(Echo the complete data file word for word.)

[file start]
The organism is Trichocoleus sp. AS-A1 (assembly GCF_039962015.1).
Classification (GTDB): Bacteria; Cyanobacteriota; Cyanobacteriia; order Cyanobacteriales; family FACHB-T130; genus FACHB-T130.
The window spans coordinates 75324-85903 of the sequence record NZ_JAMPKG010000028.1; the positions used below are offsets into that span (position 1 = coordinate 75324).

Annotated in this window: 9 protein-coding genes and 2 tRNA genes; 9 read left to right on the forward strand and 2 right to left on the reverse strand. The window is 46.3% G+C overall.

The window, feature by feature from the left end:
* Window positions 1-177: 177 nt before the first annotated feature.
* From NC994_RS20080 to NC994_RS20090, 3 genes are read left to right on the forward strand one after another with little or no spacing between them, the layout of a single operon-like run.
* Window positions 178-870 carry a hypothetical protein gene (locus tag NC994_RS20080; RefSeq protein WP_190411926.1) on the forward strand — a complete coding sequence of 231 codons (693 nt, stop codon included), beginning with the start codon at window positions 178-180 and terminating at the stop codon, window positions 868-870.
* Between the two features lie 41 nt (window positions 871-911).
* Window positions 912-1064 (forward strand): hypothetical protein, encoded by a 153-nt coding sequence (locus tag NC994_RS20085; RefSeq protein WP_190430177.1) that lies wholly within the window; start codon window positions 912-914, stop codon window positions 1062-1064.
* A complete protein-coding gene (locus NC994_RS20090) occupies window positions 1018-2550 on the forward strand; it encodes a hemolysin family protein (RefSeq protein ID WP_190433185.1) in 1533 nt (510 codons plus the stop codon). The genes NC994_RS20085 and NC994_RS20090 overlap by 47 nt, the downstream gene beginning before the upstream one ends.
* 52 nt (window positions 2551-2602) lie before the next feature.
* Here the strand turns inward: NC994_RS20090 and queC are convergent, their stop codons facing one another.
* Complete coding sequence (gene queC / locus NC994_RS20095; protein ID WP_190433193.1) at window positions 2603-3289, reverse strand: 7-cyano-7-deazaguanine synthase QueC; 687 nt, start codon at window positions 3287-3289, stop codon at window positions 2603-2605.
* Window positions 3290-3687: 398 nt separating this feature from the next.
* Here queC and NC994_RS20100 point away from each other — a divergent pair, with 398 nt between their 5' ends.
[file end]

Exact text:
The organism is Trichocoleus sp. AS-A1 (assembly GCF_039962015.1).
Classification (GTDB): Bacteria; Cyanobacteriota; Cyanobacteriia; order Cyanobacteriales; family FACHB-T130; genus FACHB-T130.
The window spans coordinates 75324-85903 of the sequence record NZ_JAMPKG010000028.1; the positions used below are offsets into that span (position 1 = coordinate 75324).

Annotated in this window: 9 protein-coding genes and 2 tRNA genes; 9 read left to right on the forward strand and 2 right to left on the reverse strand. The window is 46.3% G+C overall.

The window, feature by feature from the left end:
* Window positions 1-177: 177 nt before the first annotated feature.
* From NC994_RS20080 to NC994_RS20090, 3 genes are read left to right on the forward strand one after another with little or no spacing between them, the layout of a single operon-like run.
* Window positions 178-870 carry a hypothetical protein gene (locus tag NC994_RS20080; RefSeq protein WP_190411926.1) on the forward strand — a complete coding sequence of 231 codons (693 nt, stop codon included), beginning with the start codon at window positions 178-180 and terminating at the stop codon, window positions 868-870.
* Between the two features lie 41 nt (window positions 871-911).
* Window positions 912-1064 (forward strand): hypothetical protein, encoded by a 153-nt coding sequence (locus tag NC994_RS20085; RefSeq protein WP_190430177.1) that lies wholly within the window; start codon window positions 912-914, stop codon window positions 1062-1064.
* A complete protein-coding gene (locus NC994_RS20090) occupies window positions 1018-2550 on the forward strand; it encodes a hemolysin family protein (RefSeq protein ID WP_190433185.1) in 1533 nt (510 codons plus the stop codon). The genes NC994_RS20085 and NC994_RS20090 overlap by 47 nt, the downstream gene beginning before the upstream one ends.
* 52 nt (window positions 2551-2602) lie before the next feature.
* Here the strand turns inward: NC994_RS20090 and queC are convergent, their stop codons facing one another.
* Complete coding sequence (gene queC / locus NC994_RS20095; protein ID WP_190433193.1) at window positions 2603-3289, reverse strand: 7-cyano-7-deazaguanine synthase QueC; 687 nt, start codon at window positions 3287-3289, stop codon at window positions 2603-2605.
* Window positions 3290-3687: 398 nt separating this feature from the next.
* Here queC and NC994_RS20100 point away from each other — a divergent pair, with 398 nt between their 5' ends.